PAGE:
Key Resources to Study the Renal System
Published on Jul 25, 2020. Updated on Sep 15, 2020.
In today’s blog post, Osmosis Medical Education Fellow Antoinette Leonard-Jean Charles shares her tips on studying the renal system—one of the most challenging organ systems in medical school!
Though it’s challenging to learn all the necessary material in medical school, it’s doable once you figure out what tools and study techniques to use. Of course, this typically takes some trial and error. Personally, I like to apply a systematic approach to learning. In this blog, I’ll provide you with some tips and resources for studying nephrology, a topic many medical school students find challenging.
Start with the big picture and fill in the details
When you begin, start with the big picture. What is the organ you’re studying? What is its physiological role? Start with “obvious” information, and gradually fill in the details. This will allow you to establish a foundation of knowledge. Here is an example of what my notes look like as I’m going through this process; feel free to talk through this exercise, or write it out like I do.
Urinary tract system
The adrenal gland, kidney, bladder, and genitalia are part of the urinary tract system, which filters water-soluble waste from the blood, such as ions, water, and toxins. It also controls blood volume and pressure, controls production of red blood cells, and metabolizes vitamin D.
The adrenal gland synthesizes cholesterol hormones (growth and sexual development), epinephrine, and norepinephrine.
Pathology of the urinary tract
Any malfunction of the urinary tract system can cause anemia, brittle bones, hypertension, edema, kidney stones, or a change in urine output. (Make sure to exhaust all possibilities when constructing a list like this!)
Next, it’s time to learn embryology and histology. Histology is the study of the cellular units of function of an organ. Embryology involves learning the development of the organ. Don’t panic! Though embryology and histology can be challenging, walking through the information systematically will help you internalize the concepts.
In a similar fashion to the exercise above, I take notes as follows:
Nephron: A nephron is a single functional unit in the kidney. It consists of Bowman’s capsule, the proximal convoluted tubule, descending and ascending loops of Henle, distal convoluted tubule, and collecting ducts. The collecting ducts empty into minor and major calyces, which empty into the urethra.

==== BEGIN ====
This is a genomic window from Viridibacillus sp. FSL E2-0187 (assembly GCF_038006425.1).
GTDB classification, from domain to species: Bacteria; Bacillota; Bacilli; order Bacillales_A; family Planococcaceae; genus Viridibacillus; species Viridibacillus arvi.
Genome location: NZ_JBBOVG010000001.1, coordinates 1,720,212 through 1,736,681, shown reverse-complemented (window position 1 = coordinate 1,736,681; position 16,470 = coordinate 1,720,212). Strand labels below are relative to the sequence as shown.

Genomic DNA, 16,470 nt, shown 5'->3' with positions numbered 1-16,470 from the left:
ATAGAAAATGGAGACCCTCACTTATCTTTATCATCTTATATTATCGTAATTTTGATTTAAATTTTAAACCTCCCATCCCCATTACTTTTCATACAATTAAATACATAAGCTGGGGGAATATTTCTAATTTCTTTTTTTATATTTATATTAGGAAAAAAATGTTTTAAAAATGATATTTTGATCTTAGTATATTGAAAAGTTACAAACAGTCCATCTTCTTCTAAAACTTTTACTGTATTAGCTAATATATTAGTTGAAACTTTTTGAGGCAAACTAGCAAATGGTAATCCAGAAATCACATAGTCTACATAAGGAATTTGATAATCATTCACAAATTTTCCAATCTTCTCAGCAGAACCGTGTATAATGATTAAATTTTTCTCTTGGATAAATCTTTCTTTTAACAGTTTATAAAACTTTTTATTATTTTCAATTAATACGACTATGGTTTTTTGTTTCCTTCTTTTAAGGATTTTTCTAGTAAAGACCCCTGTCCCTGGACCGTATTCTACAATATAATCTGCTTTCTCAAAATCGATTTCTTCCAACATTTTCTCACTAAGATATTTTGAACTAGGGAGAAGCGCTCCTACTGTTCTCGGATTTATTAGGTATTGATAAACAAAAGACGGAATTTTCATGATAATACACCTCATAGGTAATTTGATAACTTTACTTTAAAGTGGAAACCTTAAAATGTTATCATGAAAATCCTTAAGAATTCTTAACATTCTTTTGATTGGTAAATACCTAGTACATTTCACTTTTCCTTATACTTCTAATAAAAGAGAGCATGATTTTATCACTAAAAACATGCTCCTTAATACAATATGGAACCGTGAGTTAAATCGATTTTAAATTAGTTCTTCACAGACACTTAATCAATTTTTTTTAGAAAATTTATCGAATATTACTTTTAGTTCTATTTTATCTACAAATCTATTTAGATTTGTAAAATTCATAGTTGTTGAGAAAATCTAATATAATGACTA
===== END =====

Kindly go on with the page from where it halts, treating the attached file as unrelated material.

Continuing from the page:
You’re all set to proceed to the next step.
Use visuals to your advantage
Drawing is a fun way to get engaged in the learning process. It can help you remember structures (and their functions) visually. If you find drawing challenging, feel free to utilize prepared images, like this one from Osmosis:
The major shapes in histology are cuboidal, columnar, and squamous. Once you understand what their functions are, it becomes easier to identify the organ in question. For example, in the proximal convoluted tubule, villi are involved in reabsorption and excretion. Using what you know about cuboidal and columnar cell shapes can help you identify villi! Drawing is a powerful way to familiarize yourself with these shapes.
Next, it’s time to learn embryology. Embryology is valuable for helping one understand the interconnectedness between different organ systems and how they rely on one another. I found the following Osmosis video incredibly helpful for learning the development of the renal system.
Apply your knowledge to physiology and pathophysiologyNow that you know the anatomy, embryology, and histology of the organ system, it’s time to learn physiology and pathophysiology. You can apply the same exercise as in step one: start with the big picture, and fill in the details. Don’t forget to create a drawing! My notes look as follows:
Function: The kidney is responsible for regulating blood pressure, detoxifying the blood, and hormone production. It can affect other systems.
Great! It’s time to learn pathology. Your understanding of the form and function of the renal system should help you learn pathologies. At this stage, you may also learn any associated microbiology and pharmacology. Make sure to utilize your sketches of the nephron to add labels where appropriate; these drawings will become useful references.
This entire process should take a few days. Don’t forget to allocate a day or two for review and practice questions.
Testing your knowledge
Now that you’ve walked through the anatomy, histology, embryology, physiology, and pathophysiology of the renal system, it’s time to test your knowledge. Answering practice questions gives you insight into what your weaknesses are and how to address them.
The following are my tips and resources for testing your knowledge in medical school.
Aim to create questions daily based on your learning objectives.
Make sure that you’re answering increasingly difficult questions in order to challenge yourself.
Congratulations! You’ve done a great job committing all this information to memory. While at first it may have been daunting, writing, drawing, and testing your knowledge have surely made you more comfortable with the material. You can apply this technique to any organ system you learn in medical school. Happy learning!
Antoinette Leonard-Jean Charles is an MS III at American University of Integrative Sciences School of Medicine, and current participant in the Osmosis Medical Education Fellowship Program. She is passionate about women’s health and clinical education.
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